Do you like to be at home alone?
Working away on your latest project?
Sometimes I get lonely and go to a cafe and pretend the other coffee sippers are my friends and that we have coffee parties together.
But mostly, I like working at home alone. It’s simple.
So if you prefer to run your business without hiring outside help, that’s entirely fine.
Indeed, it can be much simpler to wake up in the morning knowing that all you have to do is the thing you’re really good at, rather than having to manage other people and processes.
E.g. maybe you help people write stand-out resumes for themselves and you can do that by yourself.
On the other hand, maybe you are trying to build something with a little more size, and you just don’t have the skills or time or interest to do it all alone.
Rather than going straight to the more involved process of hiring and managing employees, it often makes sense to contract out some help.
It sometimes helps combat solopreneur loneliness, too.
Here are some ways I’ve outsourced and delegated:
- Use services. Do you have your own server to host your website? No, you probably pay a monthly fee to a hosting company to have them do it for you. You probably use a few services similar to this, like Aweber. But what you may not have considered is that there are many other useful services out there that can take tasks off your plate without you having to hire someone directly. Here’s my list.
- Use Fiverr. This is where there are talented people offering millions of services that cost as little as $5. I’ve hired people to do sketches for me, transcriptions, and even light coding. It’s probably the easiest way to get started with hiring someone to do a task for you.
- Hire someone you know. I have family and friends who occasionally work for me. I pay them as contractors. It can be risky to partner up with people with whom you’re close, especially on big projects (as I understand it, a lot of relationships get burned after two people partner up – my marriage being one of them, doh!), but if you need help with specific tasks and you already know someone who would be good for the job, it’s a great way to go.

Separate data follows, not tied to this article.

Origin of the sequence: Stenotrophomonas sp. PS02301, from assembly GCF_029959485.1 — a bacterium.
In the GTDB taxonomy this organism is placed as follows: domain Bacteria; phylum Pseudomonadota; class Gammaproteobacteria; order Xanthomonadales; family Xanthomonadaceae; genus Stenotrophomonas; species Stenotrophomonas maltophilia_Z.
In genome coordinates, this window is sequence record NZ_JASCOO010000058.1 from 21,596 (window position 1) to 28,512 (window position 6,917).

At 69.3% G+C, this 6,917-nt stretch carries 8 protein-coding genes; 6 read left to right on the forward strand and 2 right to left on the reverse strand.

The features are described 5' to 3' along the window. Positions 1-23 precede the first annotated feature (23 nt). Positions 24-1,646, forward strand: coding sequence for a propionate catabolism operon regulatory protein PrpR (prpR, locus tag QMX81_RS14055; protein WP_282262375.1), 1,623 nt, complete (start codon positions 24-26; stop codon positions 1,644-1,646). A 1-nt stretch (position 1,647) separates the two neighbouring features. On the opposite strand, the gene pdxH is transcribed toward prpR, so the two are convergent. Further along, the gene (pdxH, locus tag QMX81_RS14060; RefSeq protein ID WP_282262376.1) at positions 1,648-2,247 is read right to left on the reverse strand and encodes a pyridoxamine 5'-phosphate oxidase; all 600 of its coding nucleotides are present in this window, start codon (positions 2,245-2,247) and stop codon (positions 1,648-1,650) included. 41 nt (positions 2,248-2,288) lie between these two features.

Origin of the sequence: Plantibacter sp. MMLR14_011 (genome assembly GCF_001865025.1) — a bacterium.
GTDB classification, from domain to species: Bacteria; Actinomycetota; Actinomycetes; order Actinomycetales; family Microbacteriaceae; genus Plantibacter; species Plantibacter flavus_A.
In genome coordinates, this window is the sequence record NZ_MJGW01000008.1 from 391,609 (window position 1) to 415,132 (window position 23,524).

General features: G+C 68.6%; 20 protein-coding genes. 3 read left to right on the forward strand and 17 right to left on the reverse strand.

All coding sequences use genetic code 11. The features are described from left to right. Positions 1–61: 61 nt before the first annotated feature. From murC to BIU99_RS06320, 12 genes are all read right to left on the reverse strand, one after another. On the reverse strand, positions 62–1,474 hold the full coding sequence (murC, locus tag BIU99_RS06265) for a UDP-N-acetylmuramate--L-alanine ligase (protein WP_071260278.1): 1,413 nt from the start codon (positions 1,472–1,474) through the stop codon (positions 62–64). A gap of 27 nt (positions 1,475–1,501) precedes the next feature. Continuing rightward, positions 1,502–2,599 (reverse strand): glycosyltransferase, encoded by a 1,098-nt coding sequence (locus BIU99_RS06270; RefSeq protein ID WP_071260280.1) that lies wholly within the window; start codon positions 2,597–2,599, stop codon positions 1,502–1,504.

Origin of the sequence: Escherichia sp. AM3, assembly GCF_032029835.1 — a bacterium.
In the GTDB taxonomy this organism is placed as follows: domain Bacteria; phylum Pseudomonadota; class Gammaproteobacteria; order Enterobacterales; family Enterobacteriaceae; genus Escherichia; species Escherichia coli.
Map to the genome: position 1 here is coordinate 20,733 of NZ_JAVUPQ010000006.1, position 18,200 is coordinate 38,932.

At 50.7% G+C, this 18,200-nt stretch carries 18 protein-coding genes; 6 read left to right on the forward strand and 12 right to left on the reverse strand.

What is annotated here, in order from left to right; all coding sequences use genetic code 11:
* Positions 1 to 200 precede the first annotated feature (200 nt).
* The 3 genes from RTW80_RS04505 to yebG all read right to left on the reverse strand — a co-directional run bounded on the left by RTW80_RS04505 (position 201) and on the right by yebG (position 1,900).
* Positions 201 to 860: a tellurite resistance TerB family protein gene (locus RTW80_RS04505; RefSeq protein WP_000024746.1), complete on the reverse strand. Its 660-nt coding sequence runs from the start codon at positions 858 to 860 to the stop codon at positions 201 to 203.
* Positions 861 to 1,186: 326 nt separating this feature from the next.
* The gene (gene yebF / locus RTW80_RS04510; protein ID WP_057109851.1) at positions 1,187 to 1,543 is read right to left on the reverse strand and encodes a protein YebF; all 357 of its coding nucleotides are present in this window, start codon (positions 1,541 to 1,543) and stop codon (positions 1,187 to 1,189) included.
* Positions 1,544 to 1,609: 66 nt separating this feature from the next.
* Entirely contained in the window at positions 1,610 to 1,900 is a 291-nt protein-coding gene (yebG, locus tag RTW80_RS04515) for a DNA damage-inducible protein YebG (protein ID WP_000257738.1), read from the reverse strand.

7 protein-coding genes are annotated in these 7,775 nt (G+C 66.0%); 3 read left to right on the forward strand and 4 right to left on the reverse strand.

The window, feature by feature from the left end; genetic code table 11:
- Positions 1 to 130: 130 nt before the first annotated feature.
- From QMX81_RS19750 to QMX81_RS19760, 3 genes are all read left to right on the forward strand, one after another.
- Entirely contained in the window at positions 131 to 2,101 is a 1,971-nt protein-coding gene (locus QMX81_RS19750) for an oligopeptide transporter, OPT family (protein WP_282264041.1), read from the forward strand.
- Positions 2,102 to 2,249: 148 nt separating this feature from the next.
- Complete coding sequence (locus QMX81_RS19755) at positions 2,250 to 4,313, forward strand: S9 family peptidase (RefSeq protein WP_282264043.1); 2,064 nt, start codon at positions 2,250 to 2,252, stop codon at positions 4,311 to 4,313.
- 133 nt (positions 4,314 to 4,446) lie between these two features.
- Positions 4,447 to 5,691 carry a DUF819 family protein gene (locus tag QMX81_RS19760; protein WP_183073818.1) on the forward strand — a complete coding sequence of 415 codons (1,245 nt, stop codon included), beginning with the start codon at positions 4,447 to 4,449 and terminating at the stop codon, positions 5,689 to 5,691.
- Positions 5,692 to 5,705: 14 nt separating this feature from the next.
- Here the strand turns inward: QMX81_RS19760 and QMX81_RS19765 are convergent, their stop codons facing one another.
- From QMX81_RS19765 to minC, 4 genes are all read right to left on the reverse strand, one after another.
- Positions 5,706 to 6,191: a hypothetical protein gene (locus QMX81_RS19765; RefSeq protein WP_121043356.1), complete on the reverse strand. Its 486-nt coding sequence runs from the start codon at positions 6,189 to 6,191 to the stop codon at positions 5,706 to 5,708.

- Hire a freelancer. If you need just a small project done, try Upwork.com (the result of a merger between Elance and Odesk, two of the most well known freelancer sites). This is the one I haven’t done yet, because I’ve always gone right to:
- Hire a virtual assistant. My advice is to hire someone from the Philippines. In my experience, they’re the best. I’ve hired a few assistants over the years from www.onlinejobs.ph, or if you want a little more help finding a good person and are willing to pay more, www.virtualstafffinder.com is highly regarded.
- Hire a professional. I’m one of these rare nerds who enjoys doing his own bookkeeping and tax returns. It helps me better understand my business. But if you’re not into that, by all means, hire a bookkeeper and an accountant, or check out my recommend list for other bookkeeping options.
Personally, I still lean to doing most of my work myself because I like the simplicity of it.
I know people who have founded and run multi-million dollar businesses only to decide that they’d rather work from home alone and go eat ice cream in the afternoons.
But even if you are running a minimalist business, it can be nice to get some help. It allows you to get rid of tasks you don’t enjoy doing or aren’t particularly adept at doing, freeing up time for those tasks that are more important and that you love.
When you’re just starting, it can be hard to outsource and delegate because you don’t have the cash flow yet. I get that.
But if you have certain tasks that you’re dying to get off your plate, think of it as an investment that allows you to get back to the more important work.
And since a major goal of minimalist business is getting rid of time commitments that aren’t enriching your business and your life, outsourcing and delegating can play a big part in allowing you to spend more of your day in love with what you’re doing.
And you won’t be quite so lonely in your little office, which we will minimize next time.